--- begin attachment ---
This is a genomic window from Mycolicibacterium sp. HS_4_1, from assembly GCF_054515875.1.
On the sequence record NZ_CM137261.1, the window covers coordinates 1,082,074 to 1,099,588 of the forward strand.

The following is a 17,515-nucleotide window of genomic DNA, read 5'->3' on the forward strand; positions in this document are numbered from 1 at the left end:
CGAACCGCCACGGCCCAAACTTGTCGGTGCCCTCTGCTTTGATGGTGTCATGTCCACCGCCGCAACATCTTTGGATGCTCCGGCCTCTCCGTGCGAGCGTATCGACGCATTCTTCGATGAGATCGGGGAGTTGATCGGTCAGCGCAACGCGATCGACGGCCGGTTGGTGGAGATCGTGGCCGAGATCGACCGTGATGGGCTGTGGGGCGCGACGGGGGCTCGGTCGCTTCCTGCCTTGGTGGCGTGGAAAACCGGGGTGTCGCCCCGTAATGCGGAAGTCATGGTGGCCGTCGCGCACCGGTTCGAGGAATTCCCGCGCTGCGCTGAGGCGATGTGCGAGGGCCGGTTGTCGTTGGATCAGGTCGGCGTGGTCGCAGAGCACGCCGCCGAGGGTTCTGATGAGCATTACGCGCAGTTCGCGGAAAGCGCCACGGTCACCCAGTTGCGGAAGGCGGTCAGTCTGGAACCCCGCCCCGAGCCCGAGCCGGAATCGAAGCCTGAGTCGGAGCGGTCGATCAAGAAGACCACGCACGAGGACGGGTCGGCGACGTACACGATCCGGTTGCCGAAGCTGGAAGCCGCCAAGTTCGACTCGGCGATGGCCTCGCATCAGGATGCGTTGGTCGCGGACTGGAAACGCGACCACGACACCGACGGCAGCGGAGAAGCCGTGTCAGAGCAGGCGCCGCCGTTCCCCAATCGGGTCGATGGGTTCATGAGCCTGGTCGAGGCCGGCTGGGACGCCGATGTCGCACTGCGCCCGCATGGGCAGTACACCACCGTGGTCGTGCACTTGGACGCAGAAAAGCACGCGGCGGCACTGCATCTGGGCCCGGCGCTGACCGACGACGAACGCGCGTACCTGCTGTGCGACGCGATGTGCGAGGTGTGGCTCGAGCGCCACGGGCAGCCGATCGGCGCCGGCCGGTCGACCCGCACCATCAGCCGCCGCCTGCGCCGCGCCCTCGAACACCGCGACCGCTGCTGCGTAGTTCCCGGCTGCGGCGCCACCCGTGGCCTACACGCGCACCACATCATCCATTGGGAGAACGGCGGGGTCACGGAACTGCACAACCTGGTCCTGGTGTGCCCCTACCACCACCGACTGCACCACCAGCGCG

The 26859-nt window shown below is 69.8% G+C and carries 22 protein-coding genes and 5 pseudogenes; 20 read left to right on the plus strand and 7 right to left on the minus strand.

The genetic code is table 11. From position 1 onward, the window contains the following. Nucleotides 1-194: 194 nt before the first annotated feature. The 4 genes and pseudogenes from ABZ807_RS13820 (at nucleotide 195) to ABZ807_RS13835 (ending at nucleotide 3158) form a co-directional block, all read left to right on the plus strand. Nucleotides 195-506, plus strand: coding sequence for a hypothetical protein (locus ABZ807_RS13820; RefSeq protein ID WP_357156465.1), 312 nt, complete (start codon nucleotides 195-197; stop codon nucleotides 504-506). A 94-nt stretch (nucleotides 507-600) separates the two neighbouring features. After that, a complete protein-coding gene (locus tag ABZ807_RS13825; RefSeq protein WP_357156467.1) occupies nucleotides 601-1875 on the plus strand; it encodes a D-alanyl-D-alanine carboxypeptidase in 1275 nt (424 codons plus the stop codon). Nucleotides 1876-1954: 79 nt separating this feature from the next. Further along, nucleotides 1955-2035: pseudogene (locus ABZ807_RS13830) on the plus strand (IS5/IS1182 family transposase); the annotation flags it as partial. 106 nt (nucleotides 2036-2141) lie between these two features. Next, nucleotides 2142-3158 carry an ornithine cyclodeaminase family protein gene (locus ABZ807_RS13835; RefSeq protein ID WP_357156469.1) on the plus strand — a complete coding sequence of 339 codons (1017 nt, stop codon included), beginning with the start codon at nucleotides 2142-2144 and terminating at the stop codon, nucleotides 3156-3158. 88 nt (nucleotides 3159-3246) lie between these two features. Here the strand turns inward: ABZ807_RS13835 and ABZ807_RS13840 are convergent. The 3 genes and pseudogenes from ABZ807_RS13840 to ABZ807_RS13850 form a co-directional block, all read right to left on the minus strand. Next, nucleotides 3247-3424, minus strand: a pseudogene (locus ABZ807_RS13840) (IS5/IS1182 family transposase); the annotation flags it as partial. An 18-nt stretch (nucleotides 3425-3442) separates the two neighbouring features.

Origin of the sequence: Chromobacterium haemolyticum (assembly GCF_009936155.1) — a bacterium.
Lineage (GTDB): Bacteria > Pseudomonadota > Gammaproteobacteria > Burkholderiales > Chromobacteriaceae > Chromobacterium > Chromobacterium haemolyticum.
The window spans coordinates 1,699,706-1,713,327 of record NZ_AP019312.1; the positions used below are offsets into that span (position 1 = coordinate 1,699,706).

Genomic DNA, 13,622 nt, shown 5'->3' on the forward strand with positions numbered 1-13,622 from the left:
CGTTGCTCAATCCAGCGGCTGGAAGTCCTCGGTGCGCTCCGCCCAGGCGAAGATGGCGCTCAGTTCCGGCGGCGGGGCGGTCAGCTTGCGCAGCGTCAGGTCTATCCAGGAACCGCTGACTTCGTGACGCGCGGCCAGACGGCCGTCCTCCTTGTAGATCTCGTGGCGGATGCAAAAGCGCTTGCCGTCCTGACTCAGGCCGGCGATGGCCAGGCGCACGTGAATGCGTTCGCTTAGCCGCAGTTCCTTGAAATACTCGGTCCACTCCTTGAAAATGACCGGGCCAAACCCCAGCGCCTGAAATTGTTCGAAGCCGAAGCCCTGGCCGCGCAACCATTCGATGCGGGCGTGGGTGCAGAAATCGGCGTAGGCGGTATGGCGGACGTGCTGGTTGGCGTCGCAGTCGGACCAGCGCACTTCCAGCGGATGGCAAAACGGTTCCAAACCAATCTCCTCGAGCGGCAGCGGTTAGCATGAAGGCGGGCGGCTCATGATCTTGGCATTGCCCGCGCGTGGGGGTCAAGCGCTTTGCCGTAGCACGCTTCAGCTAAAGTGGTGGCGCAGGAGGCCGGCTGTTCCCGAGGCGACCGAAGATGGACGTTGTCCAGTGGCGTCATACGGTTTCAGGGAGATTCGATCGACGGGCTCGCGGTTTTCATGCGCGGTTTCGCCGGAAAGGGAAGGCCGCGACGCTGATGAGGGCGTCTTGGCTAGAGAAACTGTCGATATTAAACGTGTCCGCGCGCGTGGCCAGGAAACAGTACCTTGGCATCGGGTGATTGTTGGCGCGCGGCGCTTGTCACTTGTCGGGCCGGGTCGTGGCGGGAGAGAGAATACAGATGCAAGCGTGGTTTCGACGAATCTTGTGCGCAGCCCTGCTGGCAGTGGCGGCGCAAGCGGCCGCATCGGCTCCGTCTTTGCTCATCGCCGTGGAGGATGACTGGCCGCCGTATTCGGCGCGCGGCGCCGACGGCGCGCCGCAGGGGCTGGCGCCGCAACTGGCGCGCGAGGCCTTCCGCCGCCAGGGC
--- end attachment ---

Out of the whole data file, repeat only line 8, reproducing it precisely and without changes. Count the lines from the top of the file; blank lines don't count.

Lineage (GTDB): Bacteria > Pseudomonadota > Gammaproteobacteria > Burkholderiales > Chromobacteriaceae > Chromobacterium > Chromobacterium haemolyticum.